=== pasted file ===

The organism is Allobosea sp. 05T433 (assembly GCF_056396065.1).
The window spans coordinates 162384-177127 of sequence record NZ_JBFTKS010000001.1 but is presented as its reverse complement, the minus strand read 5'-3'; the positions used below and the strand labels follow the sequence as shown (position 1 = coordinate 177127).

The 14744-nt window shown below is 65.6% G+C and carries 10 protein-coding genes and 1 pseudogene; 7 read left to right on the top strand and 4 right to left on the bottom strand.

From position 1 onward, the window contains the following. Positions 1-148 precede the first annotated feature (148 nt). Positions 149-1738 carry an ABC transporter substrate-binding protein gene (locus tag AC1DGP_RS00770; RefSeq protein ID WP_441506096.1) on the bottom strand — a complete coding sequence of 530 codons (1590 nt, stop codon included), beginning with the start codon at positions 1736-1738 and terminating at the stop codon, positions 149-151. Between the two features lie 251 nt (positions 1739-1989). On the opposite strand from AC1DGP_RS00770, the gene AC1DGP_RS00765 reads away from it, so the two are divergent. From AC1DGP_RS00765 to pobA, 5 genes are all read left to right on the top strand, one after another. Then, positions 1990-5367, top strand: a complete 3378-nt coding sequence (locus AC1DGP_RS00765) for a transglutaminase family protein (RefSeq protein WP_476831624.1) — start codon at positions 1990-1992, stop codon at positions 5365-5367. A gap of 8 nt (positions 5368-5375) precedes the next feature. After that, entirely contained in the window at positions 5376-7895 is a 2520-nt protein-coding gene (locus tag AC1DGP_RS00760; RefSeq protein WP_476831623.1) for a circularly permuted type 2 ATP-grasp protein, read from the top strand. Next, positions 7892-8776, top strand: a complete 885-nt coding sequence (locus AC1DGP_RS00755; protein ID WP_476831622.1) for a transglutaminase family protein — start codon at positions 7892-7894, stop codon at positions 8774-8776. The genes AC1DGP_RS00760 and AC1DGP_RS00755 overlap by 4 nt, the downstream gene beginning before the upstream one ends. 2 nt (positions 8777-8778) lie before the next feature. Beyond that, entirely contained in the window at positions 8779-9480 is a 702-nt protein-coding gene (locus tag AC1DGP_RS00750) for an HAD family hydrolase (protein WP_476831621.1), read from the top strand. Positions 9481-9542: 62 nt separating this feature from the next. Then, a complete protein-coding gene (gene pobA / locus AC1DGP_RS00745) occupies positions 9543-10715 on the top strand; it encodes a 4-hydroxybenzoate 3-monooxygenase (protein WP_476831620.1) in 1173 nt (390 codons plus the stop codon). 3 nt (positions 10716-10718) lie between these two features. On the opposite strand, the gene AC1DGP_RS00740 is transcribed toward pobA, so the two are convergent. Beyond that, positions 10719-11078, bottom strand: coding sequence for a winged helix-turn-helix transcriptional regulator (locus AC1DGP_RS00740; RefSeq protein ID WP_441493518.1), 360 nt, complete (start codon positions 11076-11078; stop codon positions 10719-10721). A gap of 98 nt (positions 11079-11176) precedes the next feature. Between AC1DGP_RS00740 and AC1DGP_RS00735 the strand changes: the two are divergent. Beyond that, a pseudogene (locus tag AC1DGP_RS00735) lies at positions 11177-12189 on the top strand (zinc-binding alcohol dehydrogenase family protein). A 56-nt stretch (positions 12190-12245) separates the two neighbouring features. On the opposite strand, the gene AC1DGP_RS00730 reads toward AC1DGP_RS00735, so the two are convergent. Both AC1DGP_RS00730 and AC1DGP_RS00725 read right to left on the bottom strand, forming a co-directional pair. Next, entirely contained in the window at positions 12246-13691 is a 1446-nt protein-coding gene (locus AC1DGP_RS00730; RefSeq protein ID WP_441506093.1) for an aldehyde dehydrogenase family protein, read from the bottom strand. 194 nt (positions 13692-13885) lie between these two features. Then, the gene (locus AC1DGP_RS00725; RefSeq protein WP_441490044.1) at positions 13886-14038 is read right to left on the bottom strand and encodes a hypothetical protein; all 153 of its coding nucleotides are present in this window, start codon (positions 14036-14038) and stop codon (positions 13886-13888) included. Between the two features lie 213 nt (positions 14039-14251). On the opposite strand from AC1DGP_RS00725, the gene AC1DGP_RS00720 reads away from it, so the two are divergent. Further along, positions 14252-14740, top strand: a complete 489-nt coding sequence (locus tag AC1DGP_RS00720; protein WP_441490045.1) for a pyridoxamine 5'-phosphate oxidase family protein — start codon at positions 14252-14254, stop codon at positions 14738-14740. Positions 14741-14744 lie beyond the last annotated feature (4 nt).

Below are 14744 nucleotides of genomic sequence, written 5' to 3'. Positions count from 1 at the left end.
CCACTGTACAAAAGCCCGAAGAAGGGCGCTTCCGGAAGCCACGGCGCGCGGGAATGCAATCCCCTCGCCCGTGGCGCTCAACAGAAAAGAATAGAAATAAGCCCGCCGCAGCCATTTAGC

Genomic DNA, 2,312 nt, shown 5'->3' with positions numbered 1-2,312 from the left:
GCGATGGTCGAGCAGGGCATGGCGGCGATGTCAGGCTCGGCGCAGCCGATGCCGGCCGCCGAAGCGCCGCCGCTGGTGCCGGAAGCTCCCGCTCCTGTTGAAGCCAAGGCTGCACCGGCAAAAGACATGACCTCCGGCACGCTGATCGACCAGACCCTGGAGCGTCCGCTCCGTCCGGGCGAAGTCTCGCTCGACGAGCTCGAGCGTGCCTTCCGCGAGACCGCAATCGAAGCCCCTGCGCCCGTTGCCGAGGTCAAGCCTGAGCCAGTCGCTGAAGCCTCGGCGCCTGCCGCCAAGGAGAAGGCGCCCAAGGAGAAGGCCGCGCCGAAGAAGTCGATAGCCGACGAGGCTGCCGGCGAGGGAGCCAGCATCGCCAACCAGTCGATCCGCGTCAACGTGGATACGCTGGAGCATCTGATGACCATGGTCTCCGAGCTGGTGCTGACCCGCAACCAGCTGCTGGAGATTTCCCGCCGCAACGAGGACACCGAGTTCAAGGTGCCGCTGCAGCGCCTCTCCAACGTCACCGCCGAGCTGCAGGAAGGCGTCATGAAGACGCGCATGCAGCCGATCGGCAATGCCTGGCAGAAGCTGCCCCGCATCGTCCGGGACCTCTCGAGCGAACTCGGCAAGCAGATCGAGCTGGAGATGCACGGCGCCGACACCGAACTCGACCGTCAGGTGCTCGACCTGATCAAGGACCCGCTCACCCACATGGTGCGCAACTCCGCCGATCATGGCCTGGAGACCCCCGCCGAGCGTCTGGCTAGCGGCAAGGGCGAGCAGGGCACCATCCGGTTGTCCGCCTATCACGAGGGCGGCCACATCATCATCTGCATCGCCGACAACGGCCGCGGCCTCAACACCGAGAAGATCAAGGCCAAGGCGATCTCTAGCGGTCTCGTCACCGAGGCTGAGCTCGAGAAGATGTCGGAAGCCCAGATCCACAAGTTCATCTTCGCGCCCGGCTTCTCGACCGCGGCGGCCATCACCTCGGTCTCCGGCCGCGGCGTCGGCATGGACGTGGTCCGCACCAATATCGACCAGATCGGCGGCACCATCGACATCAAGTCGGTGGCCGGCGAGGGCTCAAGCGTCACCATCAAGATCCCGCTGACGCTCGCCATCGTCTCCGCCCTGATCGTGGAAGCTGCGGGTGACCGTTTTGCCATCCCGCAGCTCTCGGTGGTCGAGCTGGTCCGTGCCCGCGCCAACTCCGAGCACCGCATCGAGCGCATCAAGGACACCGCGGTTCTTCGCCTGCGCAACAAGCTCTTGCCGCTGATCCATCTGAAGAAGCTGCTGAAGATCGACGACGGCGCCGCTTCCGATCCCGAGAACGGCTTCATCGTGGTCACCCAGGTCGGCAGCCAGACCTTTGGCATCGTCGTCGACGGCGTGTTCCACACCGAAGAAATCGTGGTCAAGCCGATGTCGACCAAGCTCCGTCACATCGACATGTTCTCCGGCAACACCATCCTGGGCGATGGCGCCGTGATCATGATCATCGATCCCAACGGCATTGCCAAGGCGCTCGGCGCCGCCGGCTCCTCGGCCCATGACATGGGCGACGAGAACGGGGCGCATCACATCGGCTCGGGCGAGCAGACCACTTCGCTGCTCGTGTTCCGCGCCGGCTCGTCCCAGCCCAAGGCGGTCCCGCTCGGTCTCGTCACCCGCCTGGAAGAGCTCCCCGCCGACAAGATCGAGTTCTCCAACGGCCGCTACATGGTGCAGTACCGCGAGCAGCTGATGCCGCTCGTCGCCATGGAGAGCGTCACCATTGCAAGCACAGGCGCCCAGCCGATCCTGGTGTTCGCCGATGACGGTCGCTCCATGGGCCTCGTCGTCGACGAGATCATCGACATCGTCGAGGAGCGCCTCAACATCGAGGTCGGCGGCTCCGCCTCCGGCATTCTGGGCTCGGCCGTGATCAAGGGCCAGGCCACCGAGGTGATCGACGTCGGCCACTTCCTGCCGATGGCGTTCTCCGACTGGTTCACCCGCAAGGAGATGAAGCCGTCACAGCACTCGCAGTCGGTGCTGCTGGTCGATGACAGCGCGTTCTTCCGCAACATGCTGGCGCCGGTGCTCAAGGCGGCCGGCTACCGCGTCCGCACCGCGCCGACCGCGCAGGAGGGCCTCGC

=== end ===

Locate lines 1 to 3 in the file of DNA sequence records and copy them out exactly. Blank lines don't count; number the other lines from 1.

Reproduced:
The organism is Allobosea sp. 05T433 (assembly GCF_056396065.1).
The window spans coordinates 162384-177127 of sequence record NZ_JBFTKS010000001.1 but is presented as its reverse complement, the minus strand read 5'-3'; the positions used below and the strand labels follow the sequence as shown (position 1 = coordinate 177127).

The 14744-nt window shown below is 65.6% G+C and carries 10 protein-coding genes and 1 pseudogene; 7 read left to right on the top strand and 4 right to left on the bottom strand.